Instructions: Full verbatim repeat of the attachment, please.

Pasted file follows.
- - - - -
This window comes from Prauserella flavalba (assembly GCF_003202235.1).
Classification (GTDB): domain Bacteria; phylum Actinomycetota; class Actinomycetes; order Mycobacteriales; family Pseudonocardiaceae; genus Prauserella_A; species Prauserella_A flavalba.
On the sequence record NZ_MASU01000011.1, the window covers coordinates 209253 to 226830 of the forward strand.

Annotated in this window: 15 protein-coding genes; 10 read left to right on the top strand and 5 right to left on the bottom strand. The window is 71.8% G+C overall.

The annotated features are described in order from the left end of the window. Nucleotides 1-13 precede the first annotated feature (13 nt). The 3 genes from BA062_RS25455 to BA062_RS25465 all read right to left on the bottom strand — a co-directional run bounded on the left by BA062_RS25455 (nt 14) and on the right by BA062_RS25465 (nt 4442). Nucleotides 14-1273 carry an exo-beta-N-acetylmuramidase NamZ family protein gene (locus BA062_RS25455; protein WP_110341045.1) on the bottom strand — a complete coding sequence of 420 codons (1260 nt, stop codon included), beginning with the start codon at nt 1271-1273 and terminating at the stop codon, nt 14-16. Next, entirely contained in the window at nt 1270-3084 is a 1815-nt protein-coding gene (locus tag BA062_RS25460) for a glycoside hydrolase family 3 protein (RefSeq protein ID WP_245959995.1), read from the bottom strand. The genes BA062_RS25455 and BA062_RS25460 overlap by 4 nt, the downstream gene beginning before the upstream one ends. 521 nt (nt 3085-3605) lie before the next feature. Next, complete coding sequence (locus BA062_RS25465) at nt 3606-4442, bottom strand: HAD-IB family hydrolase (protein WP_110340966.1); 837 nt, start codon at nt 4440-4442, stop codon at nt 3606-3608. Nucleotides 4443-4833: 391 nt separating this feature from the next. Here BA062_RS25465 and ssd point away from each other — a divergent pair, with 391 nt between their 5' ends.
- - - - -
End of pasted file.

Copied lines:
This window comes from Prauserella flavalba (assembly GCF_003202235.1).
Classification (GTDB): domain Bacteria; phylum Actinomycetota; class Actinomycetes; order Mycobacteriales; family Pseudonocardiaceae; genus Prauserella_A; species Prauserella_A flavalba.
On the sequence record NZ_MASU01000011.1, the window covers coordinates 209253 to 226830 of the forward strand.

Annotated in this window: 15 protein-coding genes; 10 read left to right on the top strand and 5 right to left on the bottom strand. The window is 71.8% G+C overall.

The annotated features are described in order from the left end of the window. Nucleotides 1-13 precede the first annotated feature (13 nt). The 3 genes from BA062_RS25455 to BA062_RS25465 all read right to left on the bottom strand — a co-directional run bounded on the left by BA062_RS25455 (nt 14) and on the right by BA062_RS25465 (nt 4442). Nucleotides 14-1273 carry an exo-beta-N-acetylmuramidase NamZ family protein gene (locus BA062_RS25455; protein WP_110341045.1) on the bottom strand — a complete coding sequence of 420 codons (1260 nt, stop codon included), beginning with the start codon at nt 1271-1273 and terminating at the stop codon, nt 14-16. Next, entirely contained in the window at nt 1270-3084 is a 1815-nt protein-coding gene (locus tag BA062_RS25460) for a glycoside hydrolase family 3 protein (RefSeq protein ID WP_245959995.1), read from the bottom strand. The genes BA062_RS25455 and BA062_RS25460 overlap by 4 nt, the downstream gene beginning before the upstream one ends. 521 nt (nt 3085-3605) lie before the next feature. Next, complete coding sequence (locus BA062_RS25465) at nt 3606-4442, bottom strand: HAD-IB family hydrolase (protein WP_110340966.1); 837 nt, start codon at nt 4440-4442, stop codon at nt 3606-3608. Nucleotides 4443-4833: 391 nt separating this feature from the next. Here BA062_RS25465 and ssd point away from each other — a divergent pair, with 391 nt between their 5' ends.